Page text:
Néstor Osorio, Permanent Representative of Colombia, which holds the rotating Presidency of the Security Council, said today that the 15-nation body would tackle a "loaded" agenda this month, while also keeping a wary eye on the ripple effects of the popular protests sweeping North African and the Middle East.
Briefing the press at Headquarters on the Council's April work programme, Mr. Osorio said some of the situations that would be taken up in either public meetings or closed-door consultations — such as the deadly evolution of what began as anti-Government protests in Libya and the surging violence in post-election Côte d'Ivoire — were "unfolding in very worrying ways".
Noting that the Council would be briefed in open session later this afternoon on the situation in Libya by the Secretary-General's Special Envoy, Abdul Ilah al-Khatib, he added that the Council would hold consultations on Côte d'Ivoire tomorrow morning.
This past Friday, the first day of Colombia's presidency — traditionally devoted to bilaterals and discussing the coming month's agenda — he had instead called an emergency closed-door meeting with top peacekeeping officials to discuss the "sad events" that had occurred in Afghanistan, where a number of people, including three United Nations staff, were killed in violent protests against the burning of a copy of the Koran by Baptist ministers at a church in the United States. The Council subsequently issued a press statement strongly condemning the attack which took place at an operations centre for the United Nations Assistance Mission in Afghanistan (UNAMA), he added.
Highlighting some of the Council's other planned activities, he drew attention to a special meeting on the situation in Haiti that would be held on Wednesday, 6 April. The Latin American and Caribbean Group was deeply committed to addressing that situation and Colombia's President, Juan Manuel Santos Calderón, would preside over the meeting. Mr. Osorio said a representative of the United Nations Stabilization Mission in Haiti (MINUSTAH) would address the meeting, as would Haitian President René Garcia Préval. Former United States President Bill Clinton would present a special report on the recovery and rehabilitation efforts in his capacity as the United Nations Special Envoy for Haiti. Seven ministers from the region would also be present.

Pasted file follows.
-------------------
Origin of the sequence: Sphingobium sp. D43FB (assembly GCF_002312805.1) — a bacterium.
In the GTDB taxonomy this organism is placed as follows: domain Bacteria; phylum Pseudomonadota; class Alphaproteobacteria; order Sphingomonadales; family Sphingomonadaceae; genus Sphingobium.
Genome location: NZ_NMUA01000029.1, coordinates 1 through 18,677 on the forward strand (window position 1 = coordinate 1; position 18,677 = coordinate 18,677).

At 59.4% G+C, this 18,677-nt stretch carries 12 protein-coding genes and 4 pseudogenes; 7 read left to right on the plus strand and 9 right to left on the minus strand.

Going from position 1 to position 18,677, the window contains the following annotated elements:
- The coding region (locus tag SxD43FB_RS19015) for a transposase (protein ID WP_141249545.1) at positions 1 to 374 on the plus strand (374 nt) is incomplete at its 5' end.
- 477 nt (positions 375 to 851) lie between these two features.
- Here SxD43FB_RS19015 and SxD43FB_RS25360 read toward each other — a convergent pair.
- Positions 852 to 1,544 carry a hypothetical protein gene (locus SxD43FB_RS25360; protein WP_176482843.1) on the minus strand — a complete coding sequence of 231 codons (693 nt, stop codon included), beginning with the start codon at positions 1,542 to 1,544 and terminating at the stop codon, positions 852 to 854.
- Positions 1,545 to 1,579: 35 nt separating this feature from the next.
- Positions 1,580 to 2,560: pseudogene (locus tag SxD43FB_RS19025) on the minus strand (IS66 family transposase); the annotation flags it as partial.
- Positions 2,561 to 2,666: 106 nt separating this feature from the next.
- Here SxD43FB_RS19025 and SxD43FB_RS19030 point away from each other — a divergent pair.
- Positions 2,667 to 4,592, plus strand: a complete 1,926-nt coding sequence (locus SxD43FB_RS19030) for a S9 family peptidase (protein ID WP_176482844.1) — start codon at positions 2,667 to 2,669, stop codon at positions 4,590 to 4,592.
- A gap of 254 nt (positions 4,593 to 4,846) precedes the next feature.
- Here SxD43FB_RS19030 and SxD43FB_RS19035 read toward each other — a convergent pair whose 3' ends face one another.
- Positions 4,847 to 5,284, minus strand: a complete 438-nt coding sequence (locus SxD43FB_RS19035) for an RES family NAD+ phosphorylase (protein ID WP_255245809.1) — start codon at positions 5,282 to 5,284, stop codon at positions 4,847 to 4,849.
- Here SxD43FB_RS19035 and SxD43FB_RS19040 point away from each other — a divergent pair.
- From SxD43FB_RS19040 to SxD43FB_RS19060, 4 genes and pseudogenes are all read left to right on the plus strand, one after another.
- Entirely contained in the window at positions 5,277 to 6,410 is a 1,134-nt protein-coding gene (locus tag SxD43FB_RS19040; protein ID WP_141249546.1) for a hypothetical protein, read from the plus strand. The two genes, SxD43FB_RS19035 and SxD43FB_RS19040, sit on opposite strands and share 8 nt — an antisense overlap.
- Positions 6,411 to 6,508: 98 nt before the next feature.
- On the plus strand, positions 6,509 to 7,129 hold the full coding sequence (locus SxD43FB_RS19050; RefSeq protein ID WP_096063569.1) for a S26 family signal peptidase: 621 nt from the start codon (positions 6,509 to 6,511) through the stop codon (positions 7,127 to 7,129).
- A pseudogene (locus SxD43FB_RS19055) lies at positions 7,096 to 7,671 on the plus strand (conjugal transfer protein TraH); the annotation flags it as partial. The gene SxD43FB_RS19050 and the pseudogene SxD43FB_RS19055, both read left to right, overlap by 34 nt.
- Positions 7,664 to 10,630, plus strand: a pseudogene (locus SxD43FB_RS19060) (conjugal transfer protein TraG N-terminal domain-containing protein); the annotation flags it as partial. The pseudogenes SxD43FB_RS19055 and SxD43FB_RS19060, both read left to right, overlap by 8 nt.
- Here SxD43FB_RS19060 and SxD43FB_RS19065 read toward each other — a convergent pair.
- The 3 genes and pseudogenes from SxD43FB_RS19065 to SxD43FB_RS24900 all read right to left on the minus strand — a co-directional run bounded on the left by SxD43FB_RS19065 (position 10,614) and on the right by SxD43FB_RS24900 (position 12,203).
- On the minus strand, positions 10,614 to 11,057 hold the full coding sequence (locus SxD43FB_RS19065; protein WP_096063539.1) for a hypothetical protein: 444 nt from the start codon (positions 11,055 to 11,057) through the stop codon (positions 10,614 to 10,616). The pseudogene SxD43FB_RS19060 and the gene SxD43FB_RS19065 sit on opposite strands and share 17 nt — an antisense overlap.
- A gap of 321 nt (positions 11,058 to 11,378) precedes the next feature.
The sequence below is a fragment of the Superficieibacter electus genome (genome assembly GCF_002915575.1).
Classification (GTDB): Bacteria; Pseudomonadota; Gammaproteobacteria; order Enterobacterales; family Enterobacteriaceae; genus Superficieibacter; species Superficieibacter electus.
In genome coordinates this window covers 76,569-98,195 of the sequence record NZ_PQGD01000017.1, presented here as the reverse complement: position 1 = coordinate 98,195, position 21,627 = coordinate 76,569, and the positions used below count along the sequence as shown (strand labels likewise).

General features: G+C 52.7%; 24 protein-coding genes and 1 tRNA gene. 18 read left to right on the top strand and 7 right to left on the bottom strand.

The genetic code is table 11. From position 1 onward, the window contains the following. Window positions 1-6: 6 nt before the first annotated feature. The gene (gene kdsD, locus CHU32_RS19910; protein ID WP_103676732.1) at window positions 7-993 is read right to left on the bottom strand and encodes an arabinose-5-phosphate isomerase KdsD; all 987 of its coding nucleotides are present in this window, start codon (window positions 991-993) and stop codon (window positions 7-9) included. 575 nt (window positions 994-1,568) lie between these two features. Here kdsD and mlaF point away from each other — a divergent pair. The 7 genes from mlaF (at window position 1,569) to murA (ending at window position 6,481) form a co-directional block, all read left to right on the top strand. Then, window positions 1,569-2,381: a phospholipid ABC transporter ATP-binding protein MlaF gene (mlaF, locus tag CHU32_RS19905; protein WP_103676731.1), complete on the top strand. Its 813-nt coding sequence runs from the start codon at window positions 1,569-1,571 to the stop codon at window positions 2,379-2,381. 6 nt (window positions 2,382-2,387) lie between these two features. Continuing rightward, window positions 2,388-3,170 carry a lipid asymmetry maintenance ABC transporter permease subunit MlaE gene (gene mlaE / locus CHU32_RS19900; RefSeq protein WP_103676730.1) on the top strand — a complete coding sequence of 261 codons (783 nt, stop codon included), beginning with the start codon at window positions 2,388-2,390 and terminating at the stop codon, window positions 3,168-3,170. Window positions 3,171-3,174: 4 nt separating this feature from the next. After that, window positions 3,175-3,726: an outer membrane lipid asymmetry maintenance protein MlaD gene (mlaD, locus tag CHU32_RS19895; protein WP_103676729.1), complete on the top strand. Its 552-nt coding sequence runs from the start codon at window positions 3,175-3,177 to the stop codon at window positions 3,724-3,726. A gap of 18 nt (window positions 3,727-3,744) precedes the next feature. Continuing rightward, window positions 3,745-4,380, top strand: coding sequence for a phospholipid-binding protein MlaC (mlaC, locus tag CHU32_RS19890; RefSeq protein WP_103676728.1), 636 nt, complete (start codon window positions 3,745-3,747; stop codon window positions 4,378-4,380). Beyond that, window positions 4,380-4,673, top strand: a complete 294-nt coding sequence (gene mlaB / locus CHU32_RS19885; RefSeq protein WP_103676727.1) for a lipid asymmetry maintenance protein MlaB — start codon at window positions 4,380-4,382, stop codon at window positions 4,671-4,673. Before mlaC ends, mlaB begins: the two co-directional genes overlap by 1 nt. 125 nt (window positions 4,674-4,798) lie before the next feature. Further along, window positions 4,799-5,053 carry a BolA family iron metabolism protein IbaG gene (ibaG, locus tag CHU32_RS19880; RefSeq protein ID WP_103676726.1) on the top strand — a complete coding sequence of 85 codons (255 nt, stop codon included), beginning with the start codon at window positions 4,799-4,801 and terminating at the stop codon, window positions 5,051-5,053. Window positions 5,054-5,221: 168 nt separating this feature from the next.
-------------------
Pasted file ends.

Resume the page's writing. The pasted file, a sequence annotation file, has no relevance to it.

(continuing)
Mr. Osorio said the overall aim of the open debate would be to examine why institutional reform and infrastructure rehabilitation was lagging more than a year after a massive earthquake had devastated the island nation. The Council hoped to propose a way forward to help create the necessary awareness and bolster commitment to Haiti. Ultimately, the international community should proceed without delay on a coherent, coordinated approach that included input from the Haitian Government, donor partners and the United Nations.
To a question about reports from human rights agencies that rape and sexual abuse of women had become widespread in the wake of the quake, he said that one of the most serious concerns about Haiti was "the absolute lack of security there", as well as the country's ill-trained and undermanned police force, which lacked the capacity to protect the population, including from sexual violence and abuse. He noted that the Organization of American States was very concerned about sexual violence in Haiti and had condemned such acts. Even though several countries from the region, including Colombia, had sent instructors to help train the police, "[the situation] is very fragile".